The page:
Saturday, September 11, 2010

Problem with scale - my brain can't process this.

See the update at the bottom. I took a few more pictures.

My weekly errands now take me north of Paces Ferry, south of the Chattahoochee. It's as upscale as Atlanta gets. It's woodsy, hilly, curvy, remote but close in, almost like being the mountains. It's the scene for bodacious tear-downs.

I now drive by this one each week and my brain just can process it. It's not optical illusion. The bigger one demonstrates what high ceilings do for you. The small one isn't small.

In Ashford Park the lots are a bit smaller.

Update September 13.
I took a few more pictures. The smaller house is a bit further back from the road but not much. Here it is. This is the size and scale of the original houses on the street. Very nice I think. Probably has 8' ceilings and thus not cool today.

This stretch is a victim of bad timing. If the boom had continued, the "little" house might be gone by now or the big house would have bodacious landscaping to compensate.
But for now.



  1. Those just make my head hurt. There are some similar examples around here.

  2. wow! Both older houses look tiny. I have to admit though, that my new house made the cottage next to me (now torn down) look like that. Sigh...the price of progress?!

    Terry - there is one like these in my neighborhood on Forrest Dr. between Lindbergh and Lakeview on the East side of the street. You can't miss it.

  3. The little white house, next to the little duplex? The little ones are the exceptions these days in many neighborhoods. Some of the little one are terrific inside.

  4. I ride past the Mount Paran one all the time and never noticed the drastic scale difference. I'm sure I will now...

  5. That is soo interesting! It looks very strange.
    But.....looking closer, the small house seems to be further set back from the road. Terry, when you have the time, could you possibly take another photo, now in front of the small house. Please endulge me, thanks.
    Isn't there anything like a 'building commitee' who oversees plans of new builds in your area? Where I live, the whole country, has commitee's that keep things in 'order and PROPORTION'. I have to say, I wish they would be a bit more flexible.
    Being an interior designer and lamp designer, I am very sensitive to scale and proportion.
    I love your posts on your local architecture, big and small projects.
    Ron ( empel collections)

  6. I drive by this house almost on a daily basis as it in on my carpool route, and although the new house is quite large (and certainly larger than the house it replaced), I do think that there is some distortion from perspective in this photo.

    Another issue is that the house was about 60% built (a spec house), and the builder ran out of money and had to sell it 'as is'. I think someone got a very good deal on it, but I also think that they have not invested in the landscaping that is so desperately needed to ground this house more to its environment.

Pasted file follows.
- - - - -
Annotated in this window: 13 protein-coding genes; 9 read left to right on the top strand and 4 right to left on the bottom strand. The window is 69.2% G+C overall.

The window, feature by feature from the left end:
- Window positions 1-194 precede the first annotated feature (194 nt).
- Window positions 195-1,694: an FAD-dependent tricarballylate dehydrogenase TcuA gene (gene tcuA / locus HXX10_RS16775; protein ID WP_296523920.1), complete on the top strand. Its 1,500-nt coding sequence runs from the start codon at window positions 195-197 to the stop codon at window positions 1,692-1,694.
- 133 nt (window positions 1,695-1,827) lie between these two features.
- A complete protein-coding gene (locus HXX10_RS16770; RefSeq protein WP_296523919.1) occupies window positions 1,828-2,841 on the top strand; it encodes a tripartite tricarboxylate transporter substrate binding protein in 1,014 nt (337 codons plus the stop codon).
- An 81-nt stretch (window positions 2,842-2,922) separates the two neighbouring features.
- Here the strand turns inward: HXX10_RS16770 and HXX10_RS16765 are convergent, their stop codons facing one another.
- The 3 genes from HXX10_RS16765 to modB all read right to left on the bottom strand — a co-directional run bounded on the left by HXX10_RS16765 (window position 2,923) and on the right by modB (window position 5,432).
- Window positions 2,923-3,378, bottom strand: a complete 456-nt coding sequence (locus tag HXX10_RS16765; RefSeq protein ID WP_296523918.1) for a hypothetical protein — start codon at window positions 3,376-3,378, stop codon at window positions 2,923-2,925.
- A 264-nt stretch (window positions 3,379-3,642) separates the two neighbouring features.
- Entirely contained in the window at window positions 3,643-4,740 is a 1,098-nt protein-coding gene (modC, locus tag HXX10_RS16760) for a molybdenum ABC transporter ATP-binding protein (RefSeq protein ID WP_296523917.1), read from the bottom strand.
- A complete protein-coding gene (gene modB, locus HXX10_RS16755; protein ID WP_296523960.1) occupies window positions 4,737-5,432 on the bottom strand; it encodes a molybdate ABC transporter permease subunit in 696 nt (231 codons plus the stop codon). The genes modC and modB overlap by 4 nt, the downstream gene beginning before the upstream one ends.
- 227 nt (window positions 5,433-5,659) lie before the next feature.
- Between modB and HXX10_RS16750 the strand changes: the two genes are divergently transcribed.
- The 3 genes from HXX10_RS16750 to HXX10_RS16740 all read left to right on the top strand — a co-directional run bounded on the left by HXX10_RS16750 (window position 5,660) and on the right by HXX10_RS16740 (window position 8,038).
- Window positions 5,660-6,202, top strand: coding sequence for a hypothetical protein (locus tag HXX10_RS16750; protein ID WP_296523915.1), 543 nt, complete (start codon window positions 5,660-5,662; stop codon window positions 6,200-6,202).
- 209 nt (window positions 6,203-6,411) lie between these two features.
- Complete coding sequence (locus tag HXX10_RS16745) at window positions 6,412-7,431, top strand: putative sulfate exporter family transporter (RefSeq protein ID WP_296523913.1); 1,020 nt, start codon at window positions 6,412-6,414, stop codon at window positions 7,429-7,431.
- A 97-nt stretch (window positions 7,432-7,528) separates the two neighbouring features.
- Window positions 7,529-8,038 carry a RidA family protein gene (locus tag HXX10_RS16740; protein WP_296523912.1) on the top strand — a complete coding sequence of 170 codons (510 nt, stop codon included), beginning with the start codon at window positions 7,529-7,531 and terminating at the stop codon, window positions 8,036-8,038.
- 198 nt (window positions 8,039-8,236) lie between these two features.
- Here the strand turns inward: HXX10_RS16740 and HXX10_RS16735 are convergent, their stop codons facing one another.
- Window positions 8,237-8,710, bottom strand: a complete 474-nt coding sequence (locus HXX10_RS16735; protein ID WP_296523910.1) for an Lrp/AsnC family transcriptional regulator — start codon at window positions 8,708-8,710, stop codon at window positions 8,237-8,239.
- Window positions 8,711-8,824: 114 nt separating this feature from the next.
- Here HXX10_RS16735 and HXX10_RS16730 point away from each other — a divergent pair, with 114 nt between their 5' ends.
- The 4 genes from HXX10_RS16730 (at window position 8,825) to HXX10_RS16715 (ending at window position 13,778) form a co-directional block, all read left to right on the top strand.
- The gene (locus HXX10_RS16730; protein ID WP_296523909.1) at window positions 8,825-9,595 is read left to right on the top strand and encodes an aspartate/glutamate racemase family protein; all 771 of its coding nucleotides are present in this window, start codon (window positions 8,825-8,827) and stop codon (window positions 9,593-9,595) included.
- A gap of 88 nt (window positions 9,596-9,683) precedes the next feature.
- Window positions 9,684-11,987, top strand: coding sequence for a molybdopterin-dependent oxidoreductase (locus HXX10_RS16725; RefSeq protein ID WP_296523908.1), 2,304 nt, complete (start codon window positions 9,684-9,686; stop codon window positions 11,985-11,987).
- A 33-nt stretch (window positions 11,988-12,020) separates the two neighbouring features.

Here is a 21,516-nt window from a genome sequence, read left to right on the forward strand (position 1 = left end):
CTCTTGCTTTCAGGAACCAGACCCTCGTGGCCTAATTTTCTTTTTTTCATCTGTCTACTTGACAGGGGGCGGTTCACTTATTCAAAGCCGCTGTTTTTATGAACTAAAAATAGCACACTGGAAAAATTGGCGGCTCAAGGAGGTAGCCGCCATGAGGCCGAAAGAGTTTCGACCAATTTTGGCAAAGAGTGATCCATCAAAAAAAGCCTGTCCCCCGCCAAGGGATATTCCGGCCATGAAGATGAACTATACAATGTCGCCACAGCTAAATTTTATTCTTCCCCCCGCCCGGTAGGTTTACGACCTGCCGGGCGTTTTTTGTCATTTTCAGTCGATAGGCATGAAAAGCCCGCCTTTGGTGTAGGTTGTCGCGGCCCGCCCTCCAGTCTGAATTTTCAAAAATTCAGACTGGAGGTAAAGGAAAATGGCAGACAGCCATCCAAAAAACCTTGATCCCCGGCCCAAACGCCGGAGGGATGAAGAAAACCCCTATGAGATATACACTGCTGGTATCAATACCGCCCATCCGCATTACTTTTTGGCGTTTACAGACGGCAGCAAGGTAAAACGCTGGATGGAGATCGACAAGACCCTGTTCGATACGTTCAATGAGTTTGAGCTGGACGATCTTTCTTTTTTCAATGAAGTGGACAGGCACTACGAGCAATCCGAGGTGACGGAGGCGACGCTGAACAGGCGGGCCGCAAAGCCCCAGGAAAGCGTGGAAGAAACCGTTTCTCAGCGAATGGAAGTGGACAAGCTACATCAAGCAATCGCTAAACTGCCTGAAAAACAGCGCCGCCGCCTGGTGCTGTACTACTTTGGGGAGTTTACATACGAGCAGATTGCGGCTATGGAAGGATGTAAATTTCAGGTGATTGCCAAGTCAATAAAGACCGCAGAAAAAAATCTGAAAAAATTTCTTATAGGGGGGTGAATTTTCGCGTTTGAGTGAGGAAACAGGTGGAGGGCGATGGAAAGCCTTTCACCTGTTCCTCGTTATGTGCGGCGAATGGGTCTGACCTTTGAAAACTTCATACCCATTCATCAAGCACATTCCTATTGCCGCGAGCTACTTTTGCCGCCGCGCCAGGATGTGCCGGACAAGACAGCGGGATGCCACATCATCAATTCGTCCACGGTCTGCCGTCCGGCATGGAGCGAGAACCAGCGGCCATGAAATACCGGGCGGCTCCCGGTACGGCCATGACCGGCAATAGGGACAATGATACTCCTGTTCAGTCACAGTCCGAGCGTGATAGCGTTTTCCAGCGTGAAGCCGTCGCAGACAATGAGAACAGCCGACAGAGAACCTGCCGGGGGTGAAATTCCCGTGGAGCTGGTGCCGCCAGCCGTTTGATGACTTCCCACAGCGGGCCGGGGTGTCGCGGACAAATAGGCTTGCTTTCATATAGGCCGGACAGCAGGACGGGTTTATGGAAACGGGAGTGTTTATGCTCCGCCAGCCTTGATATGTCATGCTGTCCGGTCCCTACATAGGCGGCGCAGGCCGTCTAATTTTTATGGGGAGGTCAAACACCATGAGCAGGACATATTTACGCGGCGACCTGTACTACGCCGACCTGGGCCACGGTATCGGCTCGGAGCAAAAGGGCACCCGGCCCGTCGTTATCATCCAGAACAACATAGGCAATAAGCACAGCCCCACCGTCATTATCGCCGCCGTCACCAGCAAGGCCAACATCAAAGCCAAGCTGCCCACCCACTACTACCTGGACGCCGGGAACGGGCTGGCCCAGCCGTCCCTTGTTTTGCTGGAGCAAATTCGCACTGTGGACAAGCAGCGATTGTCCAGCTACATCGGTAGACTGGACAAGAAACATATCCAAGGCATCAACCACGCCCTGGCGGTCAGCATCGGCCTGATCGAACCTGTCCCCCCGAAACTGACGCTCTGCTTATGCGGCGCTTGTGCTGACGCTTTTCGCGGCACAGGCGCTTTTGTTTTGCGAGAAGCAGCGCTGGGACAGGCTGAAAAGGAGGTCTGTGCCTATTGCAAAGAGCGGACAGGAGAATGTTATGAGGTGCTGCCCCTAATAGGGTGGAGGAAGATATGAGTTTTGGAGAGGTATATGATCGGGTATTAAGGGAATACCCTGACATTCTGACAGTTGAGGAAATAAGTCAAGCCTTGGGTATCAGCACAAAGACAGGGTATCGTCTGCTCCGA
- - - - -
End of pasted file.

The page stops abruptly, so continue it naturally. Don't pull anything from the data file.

7. Oh my, what times. Nothing wrong with either of the 'smaller' homes.

    Recently had a client with the exact situation in the 1st pic. Plenty of space for large evergreen hollies, cryptomeria and canopy trees.

    2nd pic would be more difficult due to less space. And would take time, waiting for growth of plantings, to be effective. But not impossible.

    Garden & Be Well, XO Tara

  8. The big house isn't bad and some landscape TLC will help. In the boom economy the little house would have been a goner.

    This is the only one of my several photos that turned out. There is some distortion. Big next to little isn't necessarily bad at all.

    You have to be there. It's still a jarring view, size-wise, style-wise, economics-wise.

    Fun place to drive, there is always a visual surprise around the next corner: might be 60's rancher or a new mini-Blenheim Palace. There is much beauty but "harmonious" is not the proper description.

    For local drivers another jarring view is the nearby dead-tree-urn-house which needs a little rescue.

  9. Ron, Atlanta is new but over the last 40 years preservation of good historic buildings has become more common. But except for a few "frozen" neighborhoods (e.g. Druid Hills) and not particularly strict zoning, and a few neighborhood covenants, things are pretty wide open. And by and large it's not too bad around here.

  10. This just isn't right. Those poor teeny houses. I feel sorry for them. They look so sad next their big beautiful neighbors. -c

  11. I sooo love the little ones. Why do people need this much space? I think us humans need to be closer to one another, not further apart. I'll take a low ceiling over a high one any day.

    This post reminds me of a line from the book "A Man in Full"...he describes this road in Atlanta as having "breasts of lawn". I can't drive down there without thinking I agree.

  12.'ve really captured a stark contrast here. I kind of like the juxtaposition, to be honest. The beach stretch on Amelia Island has a lot of charm to it...lots of old, and lots of new, and no real regulations. Makes for an interesting drive.

  13. I prefer a mix too. I prefer streets that aren't frozen. I'm just saying this is a startling eye-catcher, emphasis on startling.

  14. If you want to see another example, look at the first house to the left as you enter Sweet Bottom Plantation in Duluth, a beautiful neighborhood that is modeled after New Orleans, Savannah, and Charleston. I have only seen this home on Bing Maps, never in person, so maybe someone in the area could check it out, or search Sweet Bottom Drive NW on bing maps and go to Birds Eye View


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